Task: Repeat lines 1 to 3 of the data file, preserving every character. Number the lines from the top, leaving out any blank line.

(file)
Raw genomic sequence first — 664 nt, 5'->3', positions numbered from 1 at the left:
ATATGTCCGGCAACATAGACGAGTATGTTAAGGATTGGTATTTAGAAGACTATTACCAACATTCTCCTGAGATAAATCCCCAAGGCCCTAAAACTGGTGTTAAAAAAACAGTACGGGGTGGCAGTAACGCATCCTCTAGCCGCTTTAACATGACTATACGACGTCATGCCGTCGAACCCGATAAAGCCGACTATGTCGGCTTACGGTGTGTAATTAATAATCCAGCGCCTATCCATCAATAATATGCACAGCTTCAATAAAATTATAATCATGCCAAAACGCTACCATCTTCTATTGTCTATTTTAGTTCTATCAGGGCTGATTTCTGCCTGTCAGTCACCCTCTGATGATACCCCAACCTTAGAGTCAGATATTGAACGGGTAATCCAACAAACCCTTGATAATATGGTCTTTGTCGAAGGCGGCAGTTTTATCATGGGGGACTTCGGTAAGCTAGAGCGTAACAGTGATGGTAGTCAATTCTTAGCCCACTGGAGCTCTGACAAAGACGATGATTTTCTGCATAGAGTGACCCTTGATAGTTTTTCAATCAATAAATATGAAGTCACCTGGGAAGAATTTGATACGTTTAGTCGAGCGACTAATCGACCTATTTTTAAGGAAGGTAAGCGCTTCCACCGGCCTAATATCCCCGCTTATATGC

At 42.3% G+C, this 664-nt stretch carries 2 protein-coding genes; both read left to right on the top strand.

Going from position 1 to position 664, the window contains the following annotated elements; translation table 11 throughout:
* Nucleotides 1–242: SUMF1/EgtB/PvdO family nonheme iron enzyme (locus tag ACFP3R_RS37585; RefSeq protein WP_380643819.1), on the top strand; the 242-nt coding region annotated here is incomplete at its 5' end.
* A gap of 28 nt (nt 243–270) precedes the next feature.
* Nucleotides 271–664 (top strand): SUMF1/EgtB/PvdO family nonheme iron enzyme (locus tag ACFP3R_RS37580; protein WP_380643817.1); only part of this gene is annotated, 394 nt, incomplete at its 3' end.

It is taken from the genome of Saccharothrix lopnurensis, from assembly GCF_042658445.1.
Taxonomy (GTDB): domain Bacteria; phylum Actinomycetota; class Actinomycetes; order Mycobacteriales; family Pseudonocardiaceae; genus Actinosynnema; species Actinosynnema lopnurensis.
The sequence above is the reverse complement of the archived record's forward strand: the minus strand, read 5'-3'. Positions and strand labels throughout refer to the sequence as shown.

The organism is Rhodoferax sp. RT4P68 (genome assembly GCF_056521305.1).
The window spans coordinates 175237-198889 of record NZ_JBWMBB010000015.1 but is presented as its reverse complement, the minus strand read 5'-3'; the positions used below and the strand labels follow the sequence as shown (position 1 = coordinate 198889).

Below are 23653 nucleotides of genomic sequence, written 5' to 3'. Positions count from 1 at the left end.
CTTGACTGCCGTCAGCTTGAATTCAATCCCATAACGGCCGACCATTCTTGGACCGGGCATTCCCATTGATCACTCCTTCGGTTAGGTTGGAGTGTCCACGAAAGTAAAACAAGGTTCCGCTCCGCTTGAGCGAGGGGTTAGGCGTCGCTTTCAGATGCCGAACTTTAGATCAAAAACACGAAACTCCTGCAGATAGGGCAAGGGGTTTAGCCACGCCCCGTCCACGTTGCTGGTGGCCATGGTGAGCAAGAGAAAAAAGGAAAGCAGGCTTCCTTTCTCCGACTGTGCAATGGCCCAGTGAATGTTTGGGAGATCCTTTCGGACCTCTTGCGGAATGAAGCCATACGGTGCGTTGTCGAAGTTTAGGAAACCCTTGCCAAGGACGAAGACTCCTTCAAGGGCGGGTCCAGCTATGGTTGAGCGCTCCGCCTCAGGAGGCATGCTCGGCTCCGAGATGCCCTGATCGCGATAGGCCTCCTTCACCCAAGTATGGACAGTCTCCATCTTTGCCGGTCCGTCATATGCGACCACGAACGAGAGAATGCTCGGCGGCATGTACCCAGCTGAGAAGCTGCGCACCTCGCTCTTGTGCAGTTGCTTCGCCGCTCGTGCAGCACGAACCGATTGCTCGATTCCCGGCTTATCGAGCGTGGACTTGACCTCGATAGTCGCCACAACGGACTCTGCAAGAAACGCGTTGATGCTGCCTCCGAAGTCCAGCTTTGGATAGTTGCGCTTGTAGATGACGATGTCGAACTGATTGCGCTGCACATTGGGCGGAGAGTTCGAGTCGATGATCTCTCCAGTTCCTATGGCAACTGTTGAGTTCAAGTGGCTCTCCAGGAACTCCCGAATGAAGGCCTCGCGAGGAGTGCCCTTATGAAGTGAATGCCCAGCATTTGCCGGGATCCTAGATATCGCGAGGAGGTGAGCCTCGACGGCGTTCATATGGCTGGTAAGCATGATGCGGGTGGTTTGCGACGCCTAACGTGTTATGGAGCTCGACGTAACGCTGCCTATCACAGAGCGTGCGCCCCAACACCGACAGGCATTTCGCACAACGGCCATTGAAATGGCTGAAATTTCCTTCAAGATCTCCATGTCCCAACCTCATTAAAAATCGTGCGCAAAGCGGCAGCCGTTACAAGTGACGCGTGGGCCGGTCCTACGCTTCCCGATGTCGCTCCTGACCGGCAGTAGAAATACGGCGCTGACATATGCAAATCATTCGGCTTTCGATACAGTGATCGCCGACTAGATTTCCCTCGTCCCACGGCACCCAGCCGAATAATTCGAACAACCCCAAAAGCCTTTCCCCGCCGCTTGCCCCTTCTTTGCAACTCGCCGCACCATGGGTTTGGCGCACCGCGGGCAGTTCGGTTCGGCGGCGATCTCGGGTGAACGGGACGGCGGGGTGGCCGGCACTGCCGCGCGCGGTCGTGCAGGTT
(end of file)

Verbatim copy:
Raw genomic sequence first — 664 nt, 5'->3', positions numbered from 1 at the left:
ATATGTCCGGCAACATAGACGAGTATGTTAAGGATTGGTATTTAGAAGACTATTACCAACATTCTCCTGAGATAAATCCCCAAGGCCCTAAAACTGGTGTTAAAAAAACAGTACGGGGTGGCAGTAACGCATCCTCTAGCCGCTTTAACATGACTATACGACGTCATGCCGTCGAACCCGATAAAGCCGACTATGTCGGCTTACGGTGTGTAATTAATAATCCAGCGCCTATCCATCAATAATATGCACAGCTTCAATAAAATTATAATCATGCCAAAACGCTACCATCTTCTATTGTCTATTTTAGTTCTATCAGGGCTGATTTCTGCCTGTCAGTCACCCTCTGATGATACCCCAACCTTAGAGTCAGATATTGAACGGGTAATCCAACAAACCCTTGATAATATGGTCTTTGTCGAAGGCGGCAGTTTTATCATGGGGGACTTCGGTAAGCTAGAGCGTAACAGTGATGGTAGTCAATTCTTAGCCCACTGGAGCTCTGACAAAGACGATGATTTTCTGCATAGAGTGACCCTTGATAGTTTTTCAATCAATAAATATGAAGTCACCTGGGAAGAATTTGATACGTTTAGTCGAGCGACTAATCGACCTATTTTTAAGGAAGGTAAGCGCTTCCACCGGCCTAATATCCCCGCTTATATGC

At 42.3% G+C, this 664-nt stretch carries 2 protein-coding genes; both read left to right on the top strand.